16 May 2024

From segment to context, changing the online advertising industry

In traditional advertising campaigns, the target segment dictates the intended audience, often defined by demographics like women aged 30-40 years. However, contextual advertising challenges this mindset, urging us to shift from focusing on people as segments to considering the categories we aim to target.

This transition poses challenges. Typically, media agencies responsible for purchasing ad space are not involved in the creative process—designing graphics, crafting messages, and creating banners. Consequently, once the media agency or another buyer steps in, it may be too late to adapt the creatives for contextual targeting, as opposed to traditional segment targeting.

For instance, suppose an electric vehicle (EV) manufacturer is purchasing contextual advertising. They may wish to tailor messages and banners for distinct target categories:

Green EV

1: Emphasizing the car's eco-friendliness, targeting articles about climate change.

Fast EV

2: Highlighting the car's performance, targeting auto-enthusiast articles.

Economic EV

3: Promoting its cost-effectiveness in running on electricity rather than fossil fuels, targeting articles about high fuel prices.

Failure to incorporate contextual thinking into the creative process limits opportunities for creativity – and opportunities to pique your client's interest. Given that the advertising industry typically follows a waterfall process—where creative work concludes before media buying is planned—there's room for improvement.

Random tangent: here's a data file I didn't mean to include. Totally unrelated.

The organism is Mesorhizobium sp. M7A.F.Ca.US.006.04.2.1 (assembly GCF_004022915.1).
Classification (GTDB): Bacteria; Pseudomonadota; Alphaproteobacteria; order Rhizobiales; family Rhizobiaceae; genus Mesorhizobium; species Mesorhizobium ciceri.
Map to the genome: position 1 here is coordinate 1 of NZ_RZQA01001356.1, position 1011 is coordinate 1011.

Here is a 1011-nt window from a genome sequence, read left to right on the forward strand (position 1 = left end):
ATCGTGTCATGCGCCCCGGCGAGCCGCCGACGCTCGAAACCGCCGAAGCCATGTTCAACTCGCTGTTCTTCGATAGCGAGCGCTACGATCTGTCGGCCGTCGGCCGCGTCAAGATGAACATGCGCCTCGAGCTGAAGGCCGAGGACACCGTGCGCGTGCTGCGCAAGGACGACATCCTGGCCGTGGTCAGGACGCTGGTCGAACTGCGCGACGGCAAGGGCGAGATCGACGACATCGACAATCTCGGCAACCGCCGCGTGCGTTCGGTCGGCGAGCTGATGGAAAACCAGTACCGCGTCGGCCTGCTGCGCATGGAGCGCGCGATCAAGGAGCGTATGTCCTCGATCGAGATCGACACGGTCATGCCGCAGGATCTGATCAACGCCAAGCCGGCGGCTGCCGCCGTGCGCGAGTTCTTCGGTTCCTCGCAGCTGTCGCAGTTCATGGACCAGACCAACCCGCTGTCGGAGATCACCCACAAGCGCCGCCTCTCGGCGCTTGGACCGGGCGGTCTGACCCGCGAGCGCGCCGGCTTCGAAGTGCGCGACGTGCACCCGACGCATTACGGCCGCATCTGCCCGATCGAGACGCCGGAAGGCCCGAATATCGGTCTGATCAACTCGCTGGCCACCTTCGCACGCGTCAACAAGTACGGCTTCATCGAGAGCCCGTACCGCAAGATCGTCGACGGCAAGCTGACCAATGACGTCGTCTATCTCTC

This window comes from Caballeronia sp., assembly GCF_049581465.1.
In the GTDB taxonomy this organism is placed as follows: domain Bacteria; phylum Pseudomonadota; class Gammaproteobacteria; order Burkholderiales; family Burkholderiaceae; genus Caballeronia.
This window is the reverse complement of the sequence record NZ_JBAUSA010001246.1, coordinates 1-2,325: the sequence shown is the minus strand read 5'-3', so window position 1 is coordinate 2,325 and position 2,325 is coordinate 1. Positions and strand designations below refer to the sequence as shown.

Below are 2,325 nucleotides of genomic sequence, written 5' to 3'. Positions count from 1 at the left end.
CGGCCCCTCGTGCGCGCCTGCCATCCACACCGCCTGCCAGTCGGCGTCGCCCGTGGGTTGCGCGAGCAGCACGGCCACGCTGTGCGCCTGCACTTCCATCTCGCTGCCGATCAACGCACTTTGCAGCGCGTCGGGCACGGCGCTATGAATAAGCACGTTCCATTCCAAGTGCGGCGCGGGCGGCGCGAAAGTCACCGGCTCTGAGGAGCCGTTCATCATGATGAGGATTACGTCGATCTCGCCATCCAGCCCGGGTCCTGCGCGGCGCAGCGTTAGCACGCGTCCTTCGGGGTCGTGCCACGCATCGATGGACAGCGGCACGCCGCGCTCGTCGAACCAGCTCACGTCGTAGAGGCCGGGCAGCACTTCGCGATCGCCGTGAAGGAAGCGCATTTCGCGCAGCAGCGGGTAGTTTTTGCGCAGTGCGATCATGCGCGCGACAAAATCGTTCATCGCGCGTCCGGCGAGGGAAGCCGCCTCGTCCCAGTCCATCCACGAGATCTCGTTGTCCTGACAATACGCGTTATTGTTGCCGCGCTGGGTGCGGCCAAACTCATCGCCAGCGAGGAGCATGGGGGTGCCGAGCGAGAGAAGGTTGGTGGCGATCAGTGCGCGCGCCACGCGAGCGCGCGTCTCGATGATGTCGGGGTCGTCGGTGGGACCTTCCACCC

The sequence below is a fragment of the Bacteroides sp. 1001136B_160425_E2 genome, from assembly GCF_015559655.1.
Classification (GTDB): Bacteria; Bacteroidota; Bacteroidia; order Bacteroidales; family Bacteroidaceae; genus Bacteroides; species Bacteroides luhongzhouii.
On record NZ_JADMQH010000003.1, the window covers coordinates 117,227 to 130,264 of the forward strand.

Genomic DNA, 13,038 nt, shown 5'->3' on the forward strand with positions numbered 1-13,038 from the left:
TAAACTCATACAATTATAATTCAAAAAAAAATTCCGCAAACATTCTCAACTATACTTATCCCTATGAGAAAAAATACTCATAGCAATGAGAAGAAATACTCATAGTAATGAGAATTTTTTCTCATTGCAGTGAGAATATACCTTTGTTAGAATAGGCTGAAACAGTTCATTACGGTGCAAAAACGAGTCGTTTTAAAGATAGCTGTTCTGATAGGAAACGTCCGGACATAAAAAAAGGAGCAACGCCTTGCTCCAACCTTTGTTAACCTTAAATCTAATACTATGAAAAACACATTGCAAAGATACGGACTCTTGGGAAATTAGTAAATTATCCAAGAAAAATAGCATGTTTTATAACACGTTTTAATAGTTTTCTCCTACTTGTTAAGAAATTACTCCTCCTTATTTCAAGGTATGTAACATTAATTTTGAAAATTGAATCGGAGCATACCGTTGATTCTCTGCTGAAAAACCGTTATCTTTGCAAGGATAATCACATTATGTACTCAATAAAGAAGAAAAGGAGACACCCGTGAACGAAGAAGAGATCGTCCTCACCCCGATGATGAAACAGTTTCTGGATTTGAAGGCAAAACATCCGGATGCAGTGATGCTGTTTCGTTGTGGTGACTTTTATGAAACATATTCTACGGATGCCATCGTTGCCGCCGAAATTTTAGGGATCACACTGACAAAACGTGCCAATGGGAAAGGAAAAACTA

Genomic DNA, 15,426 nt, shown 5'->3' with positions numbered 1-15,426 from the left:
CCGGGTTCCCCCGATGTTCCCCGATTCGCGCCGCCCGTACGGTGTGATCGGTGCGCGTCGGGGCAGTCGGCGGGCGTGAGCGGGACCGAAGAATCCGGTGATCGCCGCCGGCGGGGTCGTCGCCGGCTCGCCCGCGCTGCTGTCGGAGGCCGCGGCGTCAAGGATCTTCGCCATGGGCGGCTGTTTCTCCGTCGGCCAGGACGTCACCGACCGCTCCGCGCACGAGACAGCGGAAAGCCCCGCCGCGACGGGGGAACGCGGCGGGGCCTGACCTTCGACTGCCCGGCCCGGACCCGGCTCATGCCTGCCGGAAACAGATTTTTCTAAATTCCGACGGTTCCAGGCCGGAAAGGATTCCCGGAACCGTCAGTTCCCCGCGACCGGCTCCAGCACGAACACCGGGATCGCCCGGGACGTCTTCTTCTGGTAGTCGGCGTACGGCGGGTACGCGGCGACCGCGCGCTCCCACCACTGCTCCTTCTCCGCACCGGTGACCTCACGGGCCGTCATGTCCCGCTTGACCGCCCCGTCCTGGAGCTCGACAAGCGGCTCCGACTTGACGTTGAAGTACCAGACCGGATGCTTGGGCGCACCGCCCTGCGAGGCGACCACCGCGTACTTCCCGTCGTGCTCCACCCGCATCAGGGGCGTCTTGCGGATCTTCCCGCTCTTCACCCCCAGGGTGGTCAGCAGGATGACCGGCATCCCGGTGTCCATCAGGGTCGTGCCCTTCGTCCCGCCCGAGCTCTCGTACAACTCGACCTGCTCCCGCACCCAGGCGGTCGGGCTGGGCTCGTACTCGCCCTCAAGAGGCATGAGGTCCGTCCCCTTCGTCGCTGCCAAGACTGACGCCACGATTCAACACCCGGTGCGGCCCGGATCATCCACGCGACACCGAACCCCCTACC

What's the best case for integrating context into the creative process? Reach out, and let's collaborate on crafting some compelling campaigns together!

Contextual targeting is better, by every metric

While it may be easy to think that contextual advertising is just the poor man's cookies-based ads, technology has caught up and contextual delivers high-performance campaigns. We argue that contextual targeting is more relevant, especially in a world where the average user is so oversaturated with messaging to begin with.

It reaches the audience in just the right moment, while reading about the right subject. It opens new opportunities for playfulness and humor (running your ice cream campaign in articles covering a snowstorm or cold front: 'we know it's cold outside, but inside it's always ice cream weather', for example) and crucially, opportunities to reach clients outside of the group you may assume is already your best buyer.

By being blind to the prejudice that comes with age, gender, ability, sexuality and ethnological segmentation, contextual targeting cracks open your expectation of who could be your best client and delivers it to new people you may have never actively considered.

Since contextual advertising also has the benefit of reaching all web browsers, not just the ones that let tracking cookies through, your potential audience is larger.